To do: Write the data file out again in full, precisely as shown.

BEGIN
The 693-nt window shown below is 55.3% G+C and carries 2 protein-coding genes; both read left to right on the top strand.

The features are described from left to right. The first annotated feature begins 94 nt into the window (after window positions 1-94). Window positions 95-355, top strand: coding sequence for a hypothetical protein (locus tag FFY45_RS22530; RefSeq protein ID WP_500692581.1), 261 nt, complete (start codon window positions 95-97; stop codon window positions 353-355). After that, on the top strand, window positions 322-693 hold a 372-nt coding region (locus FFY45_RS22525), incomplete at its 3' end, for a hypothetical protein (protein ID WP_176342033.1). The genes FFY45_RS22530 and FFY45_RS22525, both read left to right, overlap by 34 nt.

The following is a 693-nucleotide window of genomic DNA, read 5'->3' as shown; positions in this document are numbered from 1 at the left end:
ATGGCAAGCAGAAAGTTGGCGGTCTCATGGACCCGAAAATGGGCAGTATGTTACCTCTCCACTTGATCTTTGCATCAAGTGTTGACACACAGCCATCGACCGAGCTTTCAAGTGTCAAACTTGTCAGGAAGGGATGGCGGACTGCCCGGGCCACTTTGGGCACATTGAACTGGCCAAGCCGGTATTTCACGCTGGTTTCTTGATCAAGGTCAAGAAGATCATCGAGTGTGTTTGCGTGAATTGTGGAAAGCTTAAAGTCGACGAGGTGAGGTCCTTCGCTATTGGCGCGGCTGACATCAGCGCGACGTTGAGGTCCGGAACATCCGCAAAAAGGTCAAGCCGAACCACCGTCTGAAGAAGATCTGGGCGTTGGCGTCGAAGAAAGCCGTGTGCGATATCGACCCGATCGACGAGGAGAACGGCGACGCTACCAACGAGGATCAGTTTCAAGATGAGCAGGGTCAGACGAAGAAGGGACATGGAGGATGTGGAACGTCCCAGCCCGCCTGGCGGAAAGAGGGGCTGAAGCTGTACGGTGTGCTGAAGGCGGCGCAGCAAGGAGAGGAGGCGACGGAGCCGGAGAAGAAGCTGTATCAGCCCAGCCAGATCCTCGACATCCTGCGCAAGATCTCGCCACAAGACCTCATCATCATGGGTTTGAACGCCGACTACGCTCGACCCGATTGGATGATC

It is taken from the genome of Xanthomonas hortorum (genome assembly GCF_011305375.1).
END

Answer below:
The 693-nt window shown below is 55.3% G+C and carries 2 protein-coding genes; both read left to right on the top strand.

The features are described from left to right. The first annotated feature begins 94 nt into the window (after window positions 1-94). Window positions 95-355, top strand: coding sequence for a hypothetical protein (locus tag FFY45_RS22530; RefSeq protein ID WP_500692581.1), 261 nt, complete (start codon window positions 95-97; stop codon window positions 353-355). After that, on the top strand, window positions 322-693 hold a 372-nt coding region (locus FFY45_RS22525), incomplete at its 3' end, for a hypothetical protein (protein ID WP_176342033.1). The genes FFY45_RS22530 and FFY45_RS22525, both read left to right, overlap by 34 nt.

The following is a 693-nucleotide window of genomic DNA, read 5'->3' as shown; positions in this document are numbered from 1 at the left end:
ATGGCAAGCAGAAAGTTGGCGGTCTCATGGACCCGAAAATGGGCAGTATGTTACCTCTCCACTTGATCTTTGCATCAAGTGTTGACACACAGCCATCGACCGAGCTTTCAAGTGTCAAACTTGTCAGGAAGGGATGGCGGACTGCCCGGGCCACTTTGGGCACATTGAACTGGCCAAGCCGGTATTTCACGCTGGTTTCTTGATCAAGGTCAAGAAGATCATCGAGTGTGTTTGCGTGAATTGTGGAAAGCTTAAAGTCGACGAGGTGAGGTCCTTCGCTATTGGCGCGGCTGACATCAGCGCGACGTTGAGGTCCGGAACATCCGCAAAAAGGTCAAGCCGAACCACCGTCTGAAGAAGATCTGGGCGTTGGCGTCGAAGAAAGCCGTGTGCGATATCGACCCGATCGACGAGGAGAACGGCGACGCTACCAACGAGGATCAGTTTCAAGATGAGCAGGGTCAGACGAAGAAGGGACATGGAGGATGTGGAACGTCCCAGCCCGCCTGGCGGAAAGAGGGGCTGAAGCTGTACGGTGTGCTGAAGGCGGCGCAGCAAGGAGAGGAGGCGACGGAGCCGGAGAAGAAGCTGTATCAGCCCAGCCAGATCCTCGACATCCTGCGCAAGATCTCGCCACAAGACCTCATCATCATGGGTTTGAACGCCGACTACGCTCGACCCGATTGGATGATC

It is taken from the genome of Xanthomonas hortorum (genome assembly GCF_011305375.1).